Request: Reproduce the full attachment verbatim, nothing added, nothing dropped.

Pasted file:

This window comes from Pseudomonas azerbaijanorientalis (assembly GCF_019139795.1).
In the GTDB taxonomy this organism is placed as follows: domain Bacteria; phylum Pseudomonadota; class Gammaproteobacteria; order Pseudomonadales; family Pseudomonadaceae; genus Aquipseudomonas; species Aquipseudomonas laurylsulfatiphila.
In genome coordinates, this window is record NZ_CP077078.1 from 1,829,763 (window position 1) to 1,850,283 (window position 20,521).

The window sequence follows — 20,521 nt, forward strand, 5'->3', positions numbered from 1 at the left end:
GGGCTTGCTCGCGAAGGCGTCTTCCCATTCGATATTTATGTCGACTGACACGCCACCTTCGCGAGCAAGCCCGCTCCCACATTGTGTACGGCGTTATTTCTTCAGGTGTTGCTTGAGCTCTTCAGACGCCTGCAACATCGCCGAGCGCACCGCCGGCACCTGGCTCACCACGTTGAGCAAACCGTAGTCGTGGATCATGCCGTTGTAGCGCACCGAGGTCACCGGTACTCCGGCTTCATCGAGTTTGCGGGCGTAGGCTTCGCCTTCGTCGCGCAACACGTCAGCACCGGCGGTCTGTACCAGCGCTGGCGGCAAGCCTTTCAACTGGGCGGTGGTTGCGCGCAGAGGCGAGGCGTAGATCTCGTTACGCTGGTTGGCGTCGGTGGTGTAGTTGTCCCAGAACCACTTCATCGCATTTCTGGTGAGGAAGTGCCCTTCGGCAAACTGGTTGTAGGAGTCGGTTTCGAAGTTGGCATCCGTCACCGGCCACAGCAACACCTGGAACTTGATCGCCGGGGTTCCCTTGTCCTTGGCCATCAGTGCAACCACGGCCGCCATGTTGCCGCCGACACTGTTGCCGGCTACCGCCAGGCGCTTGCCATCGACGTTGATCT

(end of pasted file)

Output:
This window comes from Pseudomonas azerbaijanorientalis (assembly GCF_019139795.1).
In the GTDB taxonomy this organism is placed as follows: domain Bacteria; phylum Pseudomonadota; class Gammaproteobacteria; order Pseudomonadales; family Pseudomonadaceae; genus Aquipseudomonas; species Aquipseudomonas laurylsulfatiphila.
In genome coordinates, this window is record NZ_CP077078.1 from 1,829,763 (window position 1) to 1,850,283 (window position 20,521).

The window sequence follows — 20,521 nt, forward strand, 5'->3', positions numbered from 1 at the left end:
GGGCTTGCTCGCGAAGGCGTCTTCCCATTCGATATTTATGTCGACTGACACGCCACCTTCGCGAGCAAGCCCGCTCCCACATTGTGTACGGCGTTATTTCTTCAGGTGTTGCTTGAGCTCTTCAGACGCCTGCAACATCGCCGAGCGCACCGCCGGCACCTGGCTCACCACGTTGAGCAAACCGTAGTCGTGGATCATGCCGTTGTAGCGCACCGAGGTCACCGGTACTCCGGCTTCATCGAGTTTGCGGGCGTAGGCTTCGCCTTCGTCGCGCAACACGTCAGCACCGGCGGTCTGTACCAGCGCTGGCGGCAAGCCTTTCAACTGGGCGGTGGTTGCGCGCAGAGGCGAGGCGTAGATCTCGTTACGCTGGTTGGCGTCGGTGGTGTAGTTGTCCCAGAACCACTTCATCGCATTTCTGGTGAGGAAGTGCCCTTCGGCAAACTGGTTGTAGGAGTCGGTTTCGAAGTTGGCATCCGTCACCGGCCACAGCAACACCTGGAACTTGATCGCCGGGGTTCCCTTGTCCTTGGCCATCAGTGCAACCACGGCCGCCATGTTGCCGCCGACACTGTTGCCGGCTACCGCCAGGCGCTTGCCATCGACGTTGATCT